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Wired magazine: the ECG function of the new Apple Watch has more disadvantages than benefits.

via:网易科技     time:2018/9/13 23:39:20     readed:489


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Let us temporarily ignore whether Apple's new watch is really the first product to provide ECG directly to consumers (which is not the case). The bigger problem is that this is not a good idea at first. Medical health agencies typically use electrocardiographs in hospitals to measure the electrical activity of the heart and detect abnormal rhythms. However, on the latest Apple Watch Series 4, Apple hopes that you can draw an ECG "anytime, anywhere" on your wrist.

In theory this sounds like a good idea. Even Ivor Benjamin, president of the American Heart Association, stood up and praised the Apple Watch. Benjamin said on the stage on Wednesday: "The goal of the American Heart Association is to create a longer, healthier world. Equipment like the Apple Watch that gives us more important health data has helped us a lot."

The US Centers for Disease Control and Prevention (CDC) estimates that there are between 2.7 million and 6.1 million patients with atrial fibrillation in the United States. The CDC said that these patients may benefit from wearable on-demand ECG-enabled devices, such as the new Apple Watch. Atrial fibrillation is the most common arrhythmia and the only heart disease that Apple Watch is approved for testing. But for everyone else, the evidence suggests that the potential cost of drawing an electrocardiogram may actually outweigh the benefits it brings. Although Benjamin praised the Apple Watch, too much information can sometimes be a bad thing for a person's health.

The reliability of electrocardiogram as a screening tool has long been questioned by experts. When the electrocardiogram was just invented, doctors used it to treat patients who were already suspected or already known to have a disease. Not long ago, health care providers began using them to check whether patients with no cardiovascular disease or family history had heart disease.

The exact data on the common preventive ECG in the United States does not exist, but according to a recent editorial in the American Journal of Medicine, electrocardiography of asymptomatic patients has become a routine item of physical examination at the beginning of the year, until professional organizations cost it. After the analysis, I began to call on everyone to stop doing ECG testing.

One of the calls to stop detecting ECG is the US Preventive Services Task Force. The team is an independent volunteer group of national experts in disease prevention and evidence-based medicine who have been advising on the value of ECG as a screening tool for more than a decade. In 2004, the team did not reach a definitive conclusion about the value of using an electrocardiogram to screen for asymptomatic adult heart disease, citing the lack of a basis for tracking patients. But by 2012, the organization revised its statement to recommend ECG screening for asymptomatic adults with low risk of heart disease.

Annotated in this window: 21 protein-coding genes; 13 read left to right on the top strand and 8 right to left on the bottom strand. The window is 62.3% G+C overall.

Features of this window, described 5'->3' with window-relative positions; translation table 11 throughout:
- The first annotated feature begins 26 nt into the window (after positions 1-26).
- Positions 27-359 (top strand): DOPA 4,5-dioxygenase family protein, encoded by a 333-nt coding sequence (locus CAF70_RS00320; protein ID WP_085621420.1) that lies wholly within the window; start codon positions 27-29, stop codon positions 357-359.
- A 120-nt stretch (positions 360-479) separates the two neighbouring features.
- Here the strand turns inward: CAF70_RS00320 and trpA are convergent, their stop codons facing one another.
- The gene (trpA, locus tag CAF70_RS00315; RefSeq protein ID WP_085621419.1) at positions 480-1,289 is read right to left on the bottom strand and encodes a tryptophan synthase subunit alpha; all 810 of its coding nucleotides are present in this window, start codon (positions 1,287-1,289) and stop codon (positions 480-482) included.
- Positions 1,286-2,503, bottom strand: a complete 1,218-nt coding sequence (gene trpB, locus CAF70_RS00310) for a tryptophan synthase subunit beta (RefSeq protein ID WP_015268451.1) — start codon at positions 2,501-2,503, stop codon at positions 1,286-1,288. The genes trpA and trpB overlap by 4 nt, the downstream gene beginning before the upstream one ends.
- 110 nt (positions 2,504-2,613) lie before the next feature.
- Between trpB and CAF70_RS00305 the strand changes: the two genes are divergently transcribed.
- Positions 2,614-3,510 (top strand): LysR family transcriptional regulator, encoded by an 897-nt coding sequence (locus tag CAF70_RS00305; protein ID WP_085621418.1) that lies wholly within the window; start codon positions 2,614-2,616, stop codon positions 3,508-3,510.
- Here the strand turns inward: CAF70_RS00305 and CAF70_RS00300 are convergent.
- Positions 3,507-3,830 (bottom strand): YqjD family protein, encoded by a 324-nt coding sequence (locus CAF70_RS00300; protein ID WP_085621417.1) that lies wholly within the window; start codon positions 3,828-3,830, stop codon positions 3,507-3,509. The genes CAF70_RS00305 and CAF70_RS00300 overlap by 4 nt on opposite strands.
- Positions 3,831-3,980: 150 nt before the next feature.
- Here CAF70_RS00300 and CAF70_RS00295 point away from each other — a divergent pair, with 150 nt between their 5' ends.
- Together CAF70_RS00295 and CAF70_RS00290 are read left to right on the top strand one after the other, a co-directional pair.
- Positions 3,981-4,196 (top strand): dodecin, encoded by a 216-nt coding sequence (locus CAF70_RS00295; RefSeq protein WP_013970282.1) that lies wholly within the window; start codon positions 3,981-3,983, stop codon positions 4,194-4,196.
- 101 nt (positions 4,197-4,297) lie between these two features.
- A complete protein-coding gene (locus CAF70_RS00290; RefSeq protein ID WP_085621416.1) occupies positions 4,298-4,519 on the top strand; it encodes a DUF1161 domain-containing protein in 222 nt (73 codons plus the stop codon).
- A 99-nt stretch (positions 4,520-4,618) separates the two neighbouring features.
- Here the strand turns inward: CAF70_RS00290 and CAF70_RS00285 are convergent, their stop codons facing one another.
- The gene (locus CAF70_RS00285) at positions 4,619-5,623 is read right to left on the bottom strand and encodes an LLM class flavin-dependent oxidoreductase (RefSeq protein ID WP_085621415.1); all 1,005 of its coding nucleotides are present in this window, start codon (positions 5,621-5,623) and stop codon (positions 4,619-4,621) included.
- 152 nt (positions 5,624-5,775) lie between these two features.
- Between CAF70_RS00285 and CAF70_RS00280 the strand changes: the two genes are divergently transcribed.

In 2018, the team revisited the matter again, but its conclusions remained unchanged. The team wrote in its latest statement: "The US Preventive Services Task Force recommends not using resting or exercise ECG to screen for cardiovascular disease in adults at low risk of cardiovascular events."

As for screening asymptomatic adults with high or moderate risk of heart disease, the Task Force stated that there is insufficient evidence to make a judgment. In the same statement, the panel also had the same argument for screening ECG for atrial fibrillation.

As a result, few studies have focused on the effectiveness of a wide range of electrocardiographic examinations. Those who studied the effectiveness of ECG found that it did not provide meaningful information for the diagnosis of heart disease. The same is true for conventional echocardiography screening, which is also a way to assess heart health. A paper published in 2013 found in large-scale randomized clinical trials that extensive echocardiographic screening in healthy adults did not contribute to health outcomes.

The most helpful case of Apple's new watch is obvious: people with atrial fibrillation, family history of heart disease, heart palpitations, chest pain, shortness of breath, etc. Abraham said that sometimes patients have vague cardiovascular symptoms that cannot be replicated during the visit. He said that people like this often need more expensive, prescription monitoring systems. If the doctor can ask the patient to record their symptoms on the gadget they already have, then this may be the gospel of the health care provider and the patient.

As for others, it's hard to say what benefits Apple Watch's on-demand ECG has, and the available evidence suggests that it may actually do more harm than good.

However, there is a life-and-death problem to consider, and it is mentioned by Ivor Benjamin, president of the American Heart Association, at the Apple conference yesterday. If an ECG collector is placed on the wrist of each Apple Watch wearer, then the vast amount of data collected by these watches (if the user chooses to share it? - Apple emphasizes that your data is private) can help research Personnel address many of the uncertainties of performing an electrocardiogram in a seemingly healthy population. Apple's new wearable device may not be a convenient heart health tool that it promotes, but with your permission, it can make you a research sample.

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